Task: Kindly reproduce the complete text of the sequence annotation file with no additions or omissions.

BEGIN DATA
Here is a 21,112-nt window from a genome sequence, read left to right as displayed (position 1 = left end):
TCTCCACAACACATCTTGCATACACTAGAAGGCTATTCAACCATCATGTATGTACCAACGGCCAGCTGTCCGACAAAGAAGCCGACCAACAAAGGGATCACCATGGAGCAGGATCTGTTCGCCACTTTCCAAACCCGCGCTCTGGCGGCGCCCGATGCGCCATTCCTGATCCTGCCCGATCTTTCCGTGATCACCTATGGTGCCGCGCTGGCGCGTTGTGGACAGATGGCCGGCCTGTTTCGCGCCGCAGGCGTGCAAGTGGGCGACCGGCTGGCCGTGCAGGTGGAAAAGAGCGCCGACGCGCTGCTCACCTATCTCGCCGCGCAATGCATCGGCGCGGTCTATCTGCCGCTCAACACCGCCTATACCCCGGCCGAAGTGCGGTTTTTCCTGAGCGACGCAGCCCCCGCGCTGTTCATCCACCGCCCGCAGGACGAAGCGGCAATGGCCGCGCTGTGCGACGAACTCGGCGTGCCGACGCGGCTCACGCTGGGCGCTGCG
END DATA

Here is a 21,112-nt window from a genome sequence, read left to right as displayed (position 1 = left end):
TCTCCACAACACATCTTGCATACACTAGAAGGCTATTCAACCATCATGTATGTACCAACGGCCAGCTGTCCGACAAAGAAGCCGACCAACAAAGGGATCACCATGGAGCAGGATCTGTTCGCCACTTTCCAAACCCGCGCTCTGGCGGCGCCCGATGCGCCATTCCTGATCCTGCCCGATCTTTCCGTGATCACCTATGGTGCCGCGCTGGCGCGTTGTGGACAGATGGCCGGCCTGTTTCGCGCCGCAGGCGTGCAAGTGGGCGACCGGCTGGCCGTGCAGGTGGAAAAGAGCGCCGACGCGCTGCTCACCTATCTCGCCGCGCAATGCATCGGCGCGGTCTATCTGCCGCTCAACACCGCCTATACCCCGGCCGAAGTGCGGTTTTTCCTGAGCGACGCAGCCCCCGCGCTGTTCATCCACCGCCCGCAGGACGAAGCGGCAATGGCCGCGCTGTGCGACGAACTCGGCGTGCCGACGCGGCTCACGCTGGGCGCTGCG